Anders Blomdell wrote: > Dmitry Adamushko wrote: >> >> > Good point, leaves us with 2 possible return values for shared >> handlers: >> > >> > HANDLED >> > NOT_HANDLED >> > >> > i.e. shared handlers should never defer the end'ing of the >> interrupt (which >> > makes sense, since this would affect the other [shared] handlers). >> >> HANDLED_NOEBNABLE could be supported too. > Yes, but it breaks decoupling between shared handlers; interrupts will > be deferred for all [shared] handlers until it is properly ended. > >> There would be no need in reenventing >> a wheel, just do it the way Linux does it. >> But it's about some additional re-designing of the current codebase >> (e.g. nested calling for irq_enable/disable()) >> I'm not sure we do need it for something else rather than irq sharing >> code but it affects the rest of the code. >> >> And we have a kind of wrong concept : >> >> XN_ISR_ENABLE (or NOENABLE) corresponds to xnarch_end_irq(). > Agree > >> >> But the later one is not only about enabling the line, but >> on some archs - about .end-ing it too (sending EOI). >> >> And to support HANDLED_NOENABLE properly, those 2 have to be >> decoupled, i.e. >> EOI should always be sent from xnintr_shirq_handler(). > But the one returning HANDLED_NOENABLE is likely to leave the interrupt > asserted, hence we can't EOI at this point (unless NO_ENABLE means > DISABLE).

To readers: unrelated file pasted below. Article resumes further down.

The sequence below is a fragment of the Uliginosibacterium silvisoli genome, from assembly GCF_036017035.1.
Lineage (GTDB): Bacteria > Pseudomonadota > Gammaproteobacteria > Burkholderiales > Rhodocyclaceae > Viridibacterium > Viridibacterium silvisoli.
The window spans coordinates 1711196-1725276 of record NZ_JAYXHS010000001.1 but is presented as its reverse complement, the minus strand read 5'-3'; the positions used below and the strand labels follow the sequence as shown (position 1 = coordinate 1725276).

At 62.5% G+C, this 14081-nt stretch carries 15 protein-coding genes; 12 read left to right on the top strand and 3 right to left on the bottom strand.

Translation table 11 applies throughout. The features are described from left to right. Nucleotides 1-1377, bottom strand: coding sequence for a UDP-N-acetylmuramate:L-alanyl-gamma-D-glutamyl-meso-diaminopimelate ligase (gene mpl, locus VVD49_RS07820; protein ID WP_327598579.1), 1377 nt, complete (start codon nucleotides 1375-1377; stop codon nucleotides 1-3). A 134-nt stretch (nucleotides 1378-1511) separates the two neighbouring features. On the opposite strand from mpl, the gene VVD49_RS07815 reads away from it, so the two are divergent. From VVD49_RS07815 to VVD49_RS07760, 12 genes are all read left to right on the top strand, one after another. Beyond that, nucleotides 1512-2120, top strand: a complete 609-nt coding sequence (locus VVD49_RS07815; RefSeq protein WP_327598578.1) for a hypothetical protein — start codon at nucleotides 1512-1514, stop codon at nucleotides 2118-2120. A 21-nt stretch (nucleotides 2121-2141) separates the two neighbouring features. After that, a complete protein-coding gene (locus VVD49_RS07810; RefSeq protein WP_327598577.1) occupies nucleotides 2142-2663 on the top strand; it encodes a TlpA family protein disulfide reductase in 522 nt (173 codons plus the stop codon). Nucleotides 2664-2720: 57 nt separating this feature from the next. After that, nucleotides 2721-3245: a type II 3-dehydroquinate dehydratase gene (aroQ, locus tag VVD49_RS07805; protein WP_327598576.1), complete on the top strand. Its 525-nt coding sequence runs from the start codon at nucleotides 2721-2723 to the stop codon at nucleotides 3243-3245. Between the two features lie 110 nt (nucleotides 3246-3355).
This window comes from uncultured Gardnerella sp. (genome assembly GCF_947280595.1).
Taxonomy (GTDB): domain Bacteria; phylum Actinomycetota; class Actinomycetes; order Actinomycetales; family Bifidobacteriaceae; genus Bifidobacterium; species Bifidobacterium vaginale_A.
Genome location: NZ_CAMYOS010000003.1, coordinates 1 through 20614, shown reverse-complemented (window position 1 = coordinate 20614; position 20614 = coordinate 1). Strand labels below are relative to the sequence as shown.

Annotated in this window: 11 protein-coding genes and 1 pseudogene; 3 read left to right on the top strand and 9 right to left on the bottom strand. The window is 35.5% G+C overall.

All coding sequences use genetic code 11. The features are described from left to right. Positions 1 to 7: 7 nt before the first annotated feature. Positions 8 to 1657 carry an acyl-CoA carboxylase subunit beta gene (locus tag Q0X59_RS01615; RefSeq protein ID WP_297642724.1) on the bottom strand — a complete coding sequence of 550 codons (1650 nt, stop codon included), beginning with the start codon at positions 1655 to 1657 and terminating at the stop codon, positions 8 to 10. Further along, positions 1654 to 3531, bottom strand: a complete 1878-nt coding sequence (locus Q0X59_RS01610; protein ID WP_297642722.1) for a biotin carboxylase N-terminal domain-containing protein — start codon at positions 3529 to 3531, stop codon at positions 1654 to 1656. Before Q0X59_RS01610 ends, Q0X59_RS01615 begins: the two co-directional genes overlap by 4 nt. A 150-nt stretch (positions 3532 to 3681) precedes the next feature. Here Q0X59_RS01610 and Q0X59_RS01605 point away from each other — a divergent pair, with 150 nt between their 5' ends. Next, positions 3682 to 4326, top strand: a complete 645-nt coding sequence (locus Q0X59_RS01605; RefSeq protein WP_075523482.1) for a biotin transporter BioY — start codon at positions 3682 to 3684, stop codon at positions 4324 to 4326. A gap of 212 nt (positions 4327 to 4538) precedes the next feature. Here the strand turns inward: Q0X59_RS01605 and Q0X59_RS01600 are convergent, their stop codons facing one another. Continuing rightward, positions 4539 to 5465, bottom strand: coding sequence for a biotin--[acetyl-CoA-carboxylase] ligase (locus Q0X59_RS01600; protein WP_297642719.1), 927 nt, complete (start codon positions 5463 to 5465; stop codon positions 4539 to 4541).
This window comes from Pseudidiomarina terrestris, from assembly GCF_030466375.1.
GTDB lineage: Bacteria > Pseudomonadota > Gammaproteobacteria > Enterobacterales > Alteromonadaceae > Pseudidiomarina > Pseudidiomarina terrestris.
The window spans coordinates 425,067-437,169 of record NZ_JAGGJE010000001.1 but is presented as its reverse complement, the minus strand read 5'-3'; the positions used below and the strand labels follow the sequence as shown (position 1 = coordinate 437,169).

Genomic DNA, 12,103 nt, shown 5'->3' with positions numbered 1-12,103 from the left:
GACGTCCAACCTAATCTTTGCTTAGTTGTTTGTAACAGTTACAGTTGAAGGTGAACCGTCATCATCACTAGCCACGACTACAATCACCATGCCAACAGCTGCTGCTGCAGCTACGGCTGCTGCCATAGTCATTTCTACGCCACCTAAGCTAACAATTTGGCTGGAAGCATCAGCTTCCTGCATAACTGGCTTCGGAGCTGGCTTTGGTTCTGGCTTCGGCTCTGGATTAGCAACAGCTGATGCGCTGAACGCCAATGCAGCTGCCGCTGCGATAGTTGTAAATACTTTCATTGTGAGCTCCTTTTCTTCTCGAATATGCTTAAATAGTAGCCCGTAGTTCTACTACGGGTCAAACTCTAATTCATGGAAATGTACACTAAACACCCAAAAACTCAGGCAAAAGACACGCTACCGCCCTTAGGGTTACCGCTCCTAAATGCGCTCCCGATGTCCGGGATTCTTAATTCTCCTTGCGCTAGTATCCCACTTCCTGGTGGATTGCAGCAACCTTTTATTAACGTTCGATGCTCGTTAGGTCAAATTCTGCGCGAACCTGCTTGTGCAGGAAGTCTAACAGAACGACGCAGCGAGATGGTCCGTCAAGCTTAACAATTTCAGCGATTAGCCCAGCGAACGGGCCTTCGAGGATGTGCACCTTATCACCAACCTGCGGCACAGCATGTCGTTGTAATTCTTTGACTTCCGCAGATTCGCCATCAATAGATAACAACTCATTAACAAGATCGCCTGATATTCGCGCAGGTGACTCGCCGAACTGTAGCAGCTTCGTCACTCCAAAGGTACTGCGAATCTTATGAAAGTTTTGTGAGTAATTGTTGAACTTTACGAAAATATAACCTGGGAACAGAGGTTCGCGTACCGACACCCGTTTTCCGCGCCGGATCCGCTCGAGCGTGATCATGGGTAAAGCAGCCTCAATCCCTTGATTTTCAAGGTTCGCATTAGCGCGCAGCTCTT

I guess this is what Dmitry meant: explicitly call disable() if one or more ISRs returned NOENABLE - at least on archs where end != enable. Will this work? We could then keep on using the existing IRQ-enable API from bottom-half IRQ tasks. But what about NOENABLE+PROPAGATE? Will this special case still mean NOT to end the ISR (as Linux will do)? Bah, we are running in circles, I'm afraid. I think it's better to call NOENABLE NOEOI, which will indeed mean to not end this line (as it is the current situation anyway, isn't it?), and leave the user with what (s)he can do with such a feature. We found out that there are trillions of ways to shoot oneself into the foot with NOENABLE and PROPAGATE, and we cannot prevent most of them. So let's stop trying, at least for this patch! > >> >> > Yes, "should". And this "should" is best be handled by >> > >> > a) Documenting the potential conflict in the same place when >> describing >> > the return values >> > >> > b) Placing some debug warning in the nucleus' IRQ trampoline >> function to >> > bail out (once per line) when running into such situation >> > >> > But I'm against any further runtime restrictions, especially as most >> > drivers will never return anything else than NOT_HANDLED or HANDLED. >> > Actually, this was the reason why I tried to separate the NO_ENABLE >> and >> > PROPAGATE features as *additional* bits from HANDLED and >> > NOT_HANDLED/UNHANDLED/NOINT. But I acknowledge that having all >> valid bit >> > combination present as constants can be more helpful for the user. We >> > just have to draw some line between the standard values and the >> > additional gurus return codes >> > >> (documentation: "don't use NO_ENABLE or >> > PROPAGATE unless you understand their side-effects and pitfalls >> precisely"). >> >> I agree with you on PROPAGATE case, but NO_ENABLE that, as pointed out >> above, >> should (IMHO and at least, in theory) only mean "keep the IRQ line >> disabled" >> (and have nothing to do with .end-ing the IRQ line) would be better >> supported. >> But this is, again as was pointed out above, about some redesigning of >> the >> current code => some overhead that likely affects non-shared aware >> code too. >> >> >> So on one hand, >> >> I'm ready to re-work code with : >> >> HANDLED and UNHANDLED (or NOINT) >> >> + 2 additional bits : NOENABLE and PROPAGATE. >> >> and document it like you suggested "don't use NO_ENABLE or >> PROPAGATE with shared interrupts >> unless you understand their side-effects and pitfalls precisely"; >> >> on the other hand, >> >> I'd say that I'm almost ready to vote against merging the irq sharing >> code at all as it looks to be a rather partial solution. > I vote for (even though I'm the one who complains the most), BUT I think > it is important to keep the rules for using it simple (that's why I > worry about the plethora of return-flags). > And I'm with you here: My original proposal (2 base-states + 2 bits) created 8 expressible states while your version only knows 4 states - those which make sense most (and 2 of them are still the ones recommand for the masses). For RTDM I'm now almost determined to rework the API in way that only HANDLED/UNHANDLED (or what ever their names will be) get exported, any additional guru features will remain excluded as long as we have no clean usage policy for them. Jan
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